The operation to replace my right hip with a ceramic one took place mid-afternoon 15th June and by Thursday 17thduring my morning Hydro session at The London Clinic, I knew that this op was without doubt life changing.
Funnily enough, once home during my early morning walks with one crutch (I have stuck to my early morning exercise routine), dog walkers and other early morning folk recognised that I had probably had a hip replacement and stopped to talk; the crutch and white compression socks were probably the giveaways. Interestingly, two people who had also had hip replacements asked how was the pain now compared with before? They had a similar experience to me, there is no pain. None! Discomfort as your body heals itself yes, but no real pain. This is testament to the quality of the medical team’s work and to the innate healing power of our bodies.
Friends out running stopped to say ‘hi’ and they could not believe how well I was moving and commented how good it was to see that I had regained my posture, walking upright once again. Our body’s ability to blank out pain is quite amazing and looking back, the pain pre-op was taking quite a toll on my energy levels and patience, which has also positively contributed to my speedy recovery. Now my wife says that she’s got the old me back, which hopefully is a good thing 😊
An enormous thank you to everyone involved in my treatment, care and recuperation at the London Clinic, with particular thanks to Professor Alister Hart who led the team and to the anaesthetist, Dr Dan Mihaylov. Also, a big thank you to my family and friends who must have been putting up with a pretty grumpy version of me during the weeks leading up to the op, and also to everyone who openly shared their experiences and lessons learned following their hip replacements. The knowledge was very comforting and helped me to develop a plan pre-op which removed some of the fear of the unknown.
I have been walking at least twice a day since the op. Initially on two crutches (in the hospital) and then on one crutch once home. 17 days post-op I went for my first walk outside without using my crutch, which I carried in case of emergency or tiredness. The sense of freedom was quite amazing. I am tracking my ‘hiking’ on Strava and have done 28 miles walking each week for the last two weeks. Interestingly, my wife noticed that I was slightly hooking my right leg as I walked, which is a hangover from my limp pre-op. So, I have held my mileage steady and reduced my average pace (down from 3.7 to 3.2mph) so that I can focus on good movement which seems to be paying off.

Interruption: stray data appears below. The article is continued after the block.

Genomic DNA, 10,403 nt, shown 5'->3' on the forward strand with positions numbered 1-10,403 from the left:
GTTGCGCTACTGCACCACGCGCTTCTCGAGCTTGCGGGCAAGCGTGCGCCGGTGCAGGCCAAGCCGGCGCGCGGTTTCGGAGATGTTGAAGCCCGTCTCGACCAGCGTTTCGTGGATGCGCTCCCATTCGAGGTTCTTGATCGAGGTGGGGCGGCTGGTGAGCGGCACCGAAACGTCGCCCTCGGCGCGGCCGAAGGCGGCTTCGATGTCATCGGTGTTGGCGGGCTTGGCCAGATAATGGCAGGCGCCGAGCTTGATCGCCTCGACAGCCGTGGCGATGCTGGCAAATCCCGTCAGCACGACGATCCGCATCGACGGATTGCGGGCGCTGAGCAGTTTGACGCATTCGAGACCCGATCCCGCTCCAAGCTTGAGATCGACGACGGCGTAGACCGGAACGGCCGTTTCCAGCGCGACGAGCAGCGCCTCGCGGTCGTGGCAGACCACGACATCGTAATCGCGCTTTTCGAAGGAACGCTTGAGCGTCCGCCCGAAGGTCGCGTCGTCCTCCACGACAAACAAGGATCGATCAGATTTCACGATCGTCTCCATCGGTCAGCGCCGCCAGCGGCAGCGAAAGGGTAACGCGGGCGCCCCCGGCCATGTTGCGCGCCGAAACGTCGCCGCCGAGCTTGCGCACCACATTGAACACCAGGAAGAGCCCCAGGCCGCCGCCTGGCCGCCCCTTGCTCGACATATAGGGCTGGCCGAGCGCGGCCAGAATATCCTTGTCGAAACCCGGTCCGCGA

I first used my new Wattbike 14 days post-op and the movement really helped to loosen off my joints immediately improving my flexibility. The Wattbike graphic (on my tablet as I ride) shows the power of each leg and this is proving helpful in trying to bring my right leg back on par with my ‘good’ left one. As I wrote previously, I will benchmark my performance every two weeks for a year to manage, monitor and motivate my recovery. Here are my results to date (riding 5 minutes warm-up; then one minute hard; one minute rest; another minute hard; then one minute rest with the final minute hard):
|Week #||Date||Moving Time||Distance Miles||Avg mph||Avg Power W||Avg Cadence||Left / Right leg Power Split %|
|Wk0 (pre-op benchmark)||9/6/21||10:00||3.31||19.85||157||77||58/42|
|Wk2 (2 weeks post op)||29/6/21||10:01||2.33||14.00||100||75||63/37|
This graphic is from my Wk4 benchmark ride, power has already exceeded the pre-op level and balance is coming back nicely. All in all, I am feeling stronger and more confident each day. But I am heeding the advice not to over-do things, so am listening to my body and moderating the volume and intensity of each walk/ride accordingly.